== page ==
- Full setup, onboarding and support
- Service supported with over 50 years of industry expertise.
On The Dot
Episode 1 – A conversation with Jennifer Froberg, Senior SEC Product Specialist, about the new cybersecurity disclosure requirements for domestic and foreign issuers.
Updates and Insights
“Professional, timely, accurate service in getting our project done expeditiously. I couldn't ask for a better, more responsive team!”Chief Financial Officer, Pharmaceutical Manufacturing Industry
Annual Meeting & Proxy Solutions
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Reduce complexity and get answers to some of our customers’ frequently asked questions.See the full list of FAQs
SEC Form 10-K is a report that public companies are required to file annually after the fourth fiscal quarter with the SEC. In accordance with the Securities Exchange Act of 1934, SEC Form 10-K needs to be filed with the SEC within a certain amount of time after the end of the fiscal year based on the company’s filer status: 60 days for Large Accelerated filers, 75 days for Accelerated filers and 90 days for all other filers.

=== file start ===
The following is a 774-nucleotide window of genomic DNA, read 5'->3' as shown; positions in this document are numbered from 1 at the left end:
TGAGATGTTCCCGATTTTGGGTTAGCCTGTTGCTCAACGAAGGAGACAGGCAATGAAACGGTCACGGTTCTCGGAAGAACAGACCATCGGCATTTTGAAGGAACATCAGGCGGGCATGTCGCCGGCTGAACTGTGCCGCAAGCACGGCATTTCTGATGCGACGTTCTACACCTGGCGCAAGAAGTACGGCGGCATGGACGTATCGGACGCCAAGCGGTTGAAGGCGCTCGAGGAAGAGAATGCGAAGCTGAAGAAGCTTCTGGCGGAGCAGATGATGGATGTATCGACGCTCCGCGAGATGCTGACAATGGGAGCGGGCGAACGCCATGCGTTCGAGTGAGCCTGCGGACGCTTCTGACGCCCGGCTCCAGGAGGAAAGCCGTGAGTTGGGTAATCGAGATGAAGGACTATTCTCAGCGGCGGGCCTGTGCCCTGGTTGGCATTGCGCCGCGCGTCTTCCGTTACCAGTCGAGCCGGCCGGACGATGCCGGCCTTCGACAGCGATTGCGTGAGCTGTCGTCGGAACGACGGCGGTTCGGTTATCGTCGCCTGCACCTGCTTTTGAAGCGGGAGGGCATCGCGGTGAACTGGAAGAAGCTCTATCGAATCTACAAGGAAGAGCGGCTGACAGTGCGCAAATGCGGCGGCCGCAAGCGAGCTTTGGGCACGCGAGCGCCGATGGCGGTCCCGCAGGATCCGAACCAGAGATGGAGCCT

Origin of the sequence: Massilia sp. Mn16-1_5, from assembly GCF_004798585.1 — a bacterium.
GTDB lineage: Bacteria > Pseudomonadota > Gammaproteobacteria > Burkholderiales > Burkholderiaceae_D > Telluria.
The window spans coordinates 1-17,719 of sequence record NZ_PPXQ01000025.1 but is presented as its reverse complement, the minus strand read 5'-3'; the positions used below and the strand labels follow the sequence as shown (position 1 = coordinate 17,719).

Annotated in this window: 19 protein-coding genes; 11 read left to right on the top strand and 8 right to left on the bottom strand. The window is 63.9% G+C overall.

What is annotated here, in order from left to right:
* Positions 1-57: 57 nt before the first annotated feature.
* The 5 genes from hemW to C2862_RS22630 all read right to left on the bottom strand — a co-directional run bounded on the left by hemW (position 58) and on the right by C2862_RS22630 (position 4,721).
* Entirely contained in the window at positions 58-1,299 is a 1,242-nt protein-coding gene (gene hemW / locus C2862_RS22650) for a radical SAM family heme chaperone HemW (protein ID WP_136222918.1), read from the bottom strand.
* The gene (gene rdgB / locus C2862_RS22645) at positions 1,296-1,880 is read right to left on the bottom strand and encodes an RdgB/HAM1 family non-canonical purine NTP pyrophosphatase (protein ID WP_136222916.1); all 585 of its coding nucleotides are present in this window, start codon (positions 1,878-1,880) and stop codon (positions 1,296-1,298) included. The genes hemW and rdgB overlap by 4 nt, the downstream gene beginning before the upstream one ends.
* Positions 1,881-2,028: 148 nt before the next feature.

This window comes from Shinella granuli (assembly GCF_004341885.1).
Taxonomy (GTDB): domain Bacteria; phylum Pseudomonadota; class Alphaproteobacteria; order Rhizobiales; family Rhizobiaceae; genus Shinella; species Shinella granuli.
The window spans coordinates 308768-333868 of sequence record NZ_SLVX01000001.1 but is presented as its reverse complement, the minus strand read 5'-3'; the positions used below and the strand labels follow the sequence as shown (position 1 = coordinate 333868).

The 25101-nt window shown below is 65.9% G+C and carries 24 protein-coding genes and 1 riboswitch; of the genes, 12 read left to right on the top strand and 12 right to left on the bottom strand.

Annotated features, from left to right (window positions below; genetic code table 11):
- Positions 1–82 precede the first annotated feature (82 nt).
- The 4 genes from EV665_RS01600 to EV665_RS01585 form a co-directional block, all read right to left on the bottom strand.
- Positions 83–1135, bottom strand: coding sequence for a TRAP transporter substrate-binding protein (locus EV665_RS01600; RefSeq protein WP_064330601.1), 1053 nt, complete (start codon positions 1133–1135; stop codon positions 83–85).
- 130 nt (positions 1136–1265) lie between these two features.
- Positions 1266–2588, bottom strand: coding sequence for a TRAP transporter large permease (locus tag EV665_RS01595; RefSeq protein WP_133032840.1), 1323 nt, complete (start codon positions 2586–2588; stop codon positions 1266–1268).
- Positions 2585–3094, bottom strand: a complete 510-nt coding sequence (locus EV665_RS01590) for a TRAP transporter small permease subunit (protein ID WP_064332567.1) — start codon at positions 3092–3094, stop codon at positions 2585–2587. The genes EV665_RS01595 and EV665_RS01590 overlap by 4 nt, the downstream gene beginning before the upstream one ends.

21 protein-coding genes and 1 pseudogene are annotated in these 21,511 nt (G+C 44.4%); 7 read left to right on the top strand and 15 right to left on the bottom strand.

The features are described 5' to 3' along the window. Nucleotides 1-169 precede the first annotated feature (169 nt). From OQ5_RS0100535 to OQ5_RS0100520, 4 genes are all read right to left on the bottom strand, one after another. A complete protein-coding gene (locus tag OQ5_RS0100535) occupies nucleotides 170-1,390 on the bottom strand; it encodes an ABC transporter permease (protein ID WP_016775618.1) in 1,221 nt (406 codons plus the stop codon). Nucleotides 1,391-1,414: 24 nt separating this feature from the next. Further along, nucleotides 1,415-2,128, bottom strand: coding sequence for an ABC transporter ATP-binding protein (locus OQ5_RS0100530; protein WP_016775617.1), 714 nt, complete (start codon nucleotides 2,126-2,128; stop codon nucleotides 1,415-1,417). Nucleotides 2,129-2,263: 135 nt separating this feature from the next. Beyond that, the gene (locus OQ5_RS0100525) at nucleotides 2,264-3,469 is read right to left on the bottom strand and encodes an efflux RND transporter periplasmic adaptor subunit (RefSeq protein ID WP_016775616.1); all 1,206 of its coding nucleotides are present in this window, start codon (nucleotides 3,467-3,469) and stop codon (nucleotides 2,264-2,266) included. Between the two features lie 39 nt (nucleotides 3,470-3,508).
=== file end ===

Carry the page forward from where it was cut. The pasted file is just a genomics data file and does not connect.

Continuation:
Similar to the annual report, SEC Form 10-K provides investors with a comprehensive view of the company’s financial position and additional business disclosures, such as key operational details, market risks and corporate governance. All Form 10-Ks filed with the SEC are also publicly available on the SEC’s EDGAR online filing system. For support and additional information, explore our SEC reporting solutions.
SEC Form 10-Q is a performance report that public companies are required to file with the SEC on a quarterly basis for the first three quarters of the fiscal year. In accordance with the Securities Exchange Act of 1934, it provides investors with an ongoing, comprehensive view of a company’s financial position during the year, including unaudited financial statements. Each quarterly report generally compares the prior quarter to the current one, and the same quarter last year to the current one.
A company’s Form 10-Q must also be provided to any shareholder upon request, though are usually made available on the website. All Form 10-Qs filed with the SEC are also publicly available on the SEC’s EDGAR online filing system. For support and additional information, explore our SEC reporting solutions.